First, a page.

| Ali Khalil |
DUBAI (AFP) – Dubai property prices are cooling to “healthy” levels after a two-year rally during which real estate rebounded from a slump when the global financial crisis hit in 2009.
Developers at a property show have rolled out scale models of latest projects, including Mall of the World, a larger-than-life venture announced in July complete with temperature-controlled high streets, a theme park, hotels and a theatre.
Also on display at the Cityscape show on Sunday were models of mansions for sale at a price of more than $25 million apiece.
Dubai property prices have been on a roller coaster over the past 10 years.
The market began expanding when it was opened to foreigners in 2002 and peaked at record highs in 2008, driven mainly by speculative investments.
Visitors gather near a scale model of Sheikh Mohamed Bin Rashid al-Maktoum city at the annual Cityscape Global show, which has served in the past as the launchpad for grandiose projects, on September 21, 2014, in the Gulf emirates of Dubai
Prices took a nosedive in 2009 as finances dried up in the global financial crisis, shedding half the value of the sector.
But a revival in demand propped up values and rents at breakneck speed, stirring fears of another bubble.
Data shows that sale prices surged by 56 per cent and rents by 41 per cent since August 2012, according to Dana Salbak, senior research analyst at Jones Lang LaSalle (JLL).
“We realise that this was very unsustainable,” she said on the sidelines of the annual property show, pointing out a “welcome levelling off” in sale prices and rents in the residential sector in the third quarter of 2014.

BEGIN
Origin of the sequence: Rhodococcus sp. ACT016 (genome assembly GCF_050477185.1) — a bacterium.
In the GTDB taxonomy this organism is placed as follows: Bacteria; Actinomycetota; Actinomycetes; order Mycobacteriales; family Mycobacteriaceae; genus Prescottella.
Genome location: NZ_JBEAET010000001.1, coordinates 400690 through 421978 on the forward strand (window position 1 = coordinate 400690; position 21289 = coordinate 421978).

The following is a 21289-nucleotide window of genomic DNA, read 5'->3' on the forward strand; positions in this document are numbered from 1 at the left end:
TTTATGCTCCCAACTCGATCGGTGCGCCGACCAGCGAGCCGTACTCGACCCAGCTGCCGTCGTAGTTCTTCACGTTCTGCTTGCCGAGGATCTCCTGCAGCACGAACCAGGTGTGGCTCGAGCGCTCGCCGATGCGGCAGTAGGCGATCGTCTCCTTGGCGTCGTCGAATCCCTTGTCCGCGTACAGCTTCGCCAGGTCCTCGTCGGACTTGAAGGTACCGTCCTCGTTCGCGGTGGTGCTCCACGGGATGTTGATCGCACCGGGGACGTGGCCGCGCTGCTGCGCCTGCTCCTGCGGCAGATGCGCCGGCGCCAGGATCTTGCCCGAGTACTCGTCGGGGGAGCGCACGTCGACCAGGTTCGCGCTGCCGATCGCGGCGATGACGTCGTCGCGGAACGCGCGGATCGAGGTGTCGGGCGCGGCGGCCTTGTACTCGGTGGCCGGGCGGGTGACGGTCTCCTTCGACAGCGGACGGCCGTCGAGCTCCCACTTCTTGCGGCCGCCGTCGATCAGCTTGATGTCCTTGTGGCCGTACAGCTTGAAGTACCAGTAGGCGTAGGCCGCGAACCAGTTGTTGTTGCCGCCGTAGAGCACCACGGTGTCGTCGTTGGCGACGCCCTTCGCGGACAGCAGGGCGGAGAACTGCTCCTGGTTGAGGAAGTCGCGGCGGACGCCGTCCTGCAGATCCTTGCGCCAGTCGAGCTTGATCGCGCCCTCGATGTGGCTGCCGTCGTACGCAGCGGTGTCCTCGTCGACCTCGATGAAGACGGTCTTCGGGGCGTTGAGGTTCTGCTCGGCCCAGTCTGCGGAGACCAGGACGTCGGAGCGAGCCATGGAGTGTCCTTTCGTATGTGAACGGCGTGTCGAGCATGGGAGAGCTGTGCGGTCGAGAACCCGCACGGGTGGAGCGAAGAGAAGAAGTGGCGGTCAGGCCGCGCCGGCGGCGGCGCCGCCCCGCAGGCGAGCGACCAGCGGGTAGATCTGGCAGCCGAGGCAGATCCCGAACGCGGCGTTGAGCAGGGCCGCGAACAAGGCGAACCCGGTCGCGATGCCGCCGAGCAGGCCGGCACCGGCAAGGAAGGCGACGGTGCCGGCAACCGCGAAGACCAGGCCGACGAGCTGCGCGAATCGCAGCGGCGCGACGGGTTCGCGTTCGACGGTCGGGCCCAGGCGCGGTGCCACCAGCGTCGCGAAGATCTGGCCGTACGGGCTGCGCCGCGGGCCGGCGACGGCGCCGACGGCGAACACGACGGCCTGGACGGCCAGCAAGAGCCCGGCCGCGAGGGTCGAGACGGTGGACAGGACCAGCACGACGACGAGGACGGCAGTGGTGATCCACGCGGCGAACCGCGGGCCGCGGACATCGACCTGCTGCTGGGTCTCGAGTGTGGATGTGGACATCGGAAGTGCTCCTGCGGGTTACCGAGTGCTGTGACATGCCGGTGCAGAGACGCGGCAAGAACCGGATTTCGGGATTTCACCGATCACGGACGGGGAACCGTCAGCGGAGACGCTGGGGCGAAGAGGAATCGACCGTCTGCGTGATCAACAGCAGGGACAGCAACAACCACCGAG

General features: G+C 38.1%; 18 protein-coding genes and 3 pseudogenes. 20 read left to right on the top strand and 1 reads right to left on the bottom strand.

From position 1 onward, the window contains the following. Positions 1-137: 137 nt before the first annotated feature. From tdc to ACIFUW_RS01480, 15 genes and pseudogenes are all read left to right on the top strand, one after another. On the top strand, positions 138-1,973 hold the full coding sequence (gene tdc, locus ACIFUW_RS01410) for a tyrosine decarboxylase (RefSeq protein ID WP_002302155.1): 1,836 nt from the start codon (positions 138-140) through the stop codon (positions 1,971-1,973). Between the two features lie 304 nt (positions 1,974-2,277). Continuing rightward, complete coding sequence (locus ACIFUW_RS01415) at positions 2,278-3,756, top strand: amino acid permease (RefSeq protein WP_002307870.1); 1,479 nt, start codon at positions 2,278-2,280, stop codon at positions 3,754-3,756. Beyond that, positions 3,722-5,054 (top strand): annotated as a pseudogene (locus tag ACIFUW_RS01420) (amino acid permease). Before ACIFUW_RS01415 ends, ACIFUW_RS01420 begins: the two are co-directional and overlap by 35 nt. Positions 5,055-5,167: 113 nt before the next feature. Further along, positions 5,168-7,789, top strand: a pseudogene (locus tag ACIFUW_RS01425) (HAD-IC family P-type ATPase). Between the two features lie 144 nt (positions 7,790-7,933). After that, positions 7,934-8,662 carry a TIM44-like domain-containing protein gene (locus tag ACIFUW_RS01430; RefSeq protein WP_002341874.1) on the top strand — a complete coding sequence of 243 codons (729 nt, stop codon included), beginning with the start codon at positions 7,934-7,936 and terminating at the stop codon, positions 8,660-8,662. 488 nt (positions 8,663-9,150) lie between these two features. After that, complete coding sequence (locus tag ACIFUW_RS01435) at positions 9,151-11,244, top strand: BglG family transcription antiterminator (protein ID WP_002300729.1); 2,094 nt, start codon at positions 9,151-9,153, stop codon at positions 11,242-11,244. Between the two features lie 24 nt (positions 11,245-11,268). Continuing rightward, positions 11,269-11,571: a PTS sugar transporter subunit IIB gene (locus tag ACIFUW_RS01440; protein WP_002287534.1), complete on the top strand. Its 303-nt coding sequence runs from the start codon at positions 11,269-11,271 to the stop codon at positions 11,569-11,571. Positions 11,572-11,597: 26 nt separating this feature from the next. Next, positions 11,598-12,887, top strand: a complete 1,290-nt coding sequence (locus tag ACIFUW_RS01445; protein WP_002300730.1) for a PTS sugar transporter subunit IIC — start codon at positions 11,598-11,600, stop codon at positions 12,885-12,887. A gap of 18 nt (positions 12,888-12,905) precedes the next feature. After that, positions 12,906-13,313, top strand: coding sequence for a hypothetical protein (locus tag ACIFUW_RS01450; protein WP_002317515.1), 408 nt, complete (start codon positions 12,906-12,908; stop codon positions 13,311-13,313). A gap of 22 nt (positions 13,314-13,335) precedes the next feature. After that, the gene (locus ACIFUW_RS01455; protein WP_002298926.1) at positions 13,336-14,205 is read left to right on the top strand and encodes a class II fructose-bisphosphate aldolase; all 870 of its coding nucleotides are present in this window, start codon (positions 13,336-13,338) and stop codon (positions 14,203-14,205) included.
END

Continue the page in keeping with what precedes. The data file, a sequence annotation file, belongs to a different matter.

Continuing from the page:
“We see the residential market stabilising. This is a healthy and sustainable level. We welcome prices and rents as they are,” she added.
A JLL report put growth in sale prices and rents in the third quarter at just two per cent and one per cent, respectively.
Knight Frank real estate consultancy also noted that prices and rents have cooled down.
“The growth rate has been weakening,” after having entered positive territory in mid-2011, the agency said in an autumn report.
It said the government decision to double transfer fees and a central bank cap on mortgage funding, introduced in the last quarter of 2013, were behind the slowdown.
“The government has played a major role in curbing speculation,” said Salbak.
In the pre-crisis period, Dubai developers built grandiose projects, turning swathes of the emirate’s desert into urban neighbourhoods and business centres.
A combination of investor appetite and available finance led at the time to the launch of scores of projects at the same time, mostly sold off-plan.
It all came to a shrieking halt when investors vanished along with a drying international finance triggered by the crisis. Many projects were cancelled or put on hold.
Developers have learnt a lesson, despite the larger-than-life projects on display at Cityscape, according to Salbak.
“They are phasing out their projects in a longer timeframe and they are trying to secure more resources for funding, instead of relying on off-plan sales,” she said.
Mohammed al-Habbai, head of urban planning and infrastructure at Dubai Properties Group, which built several landmark projects, spoke of a change in attitude on the part of developers.
“The market is driven by the end user. Whatever we build, we build it for the end user,” he said, hailing a “more mature” governance of the sector.
“There is a huge demand for the real estate market,” he said, adding that interest in property is coming from “all over the world”.
Indians top the list of foreign investors, pumping 10.2 billion dirhams ($2.8 billion) into the sector in the first half of 2014, according to Knight Frank.
They came second only to UAE nationals who purchased property worth 12.6 billion dirhams during the same period.
British and Pakistani investors spent 5.8 billion dirhams and 4.5 billion dirhams, respectively, while Saudis bought property worth 3.4 billion dirhams.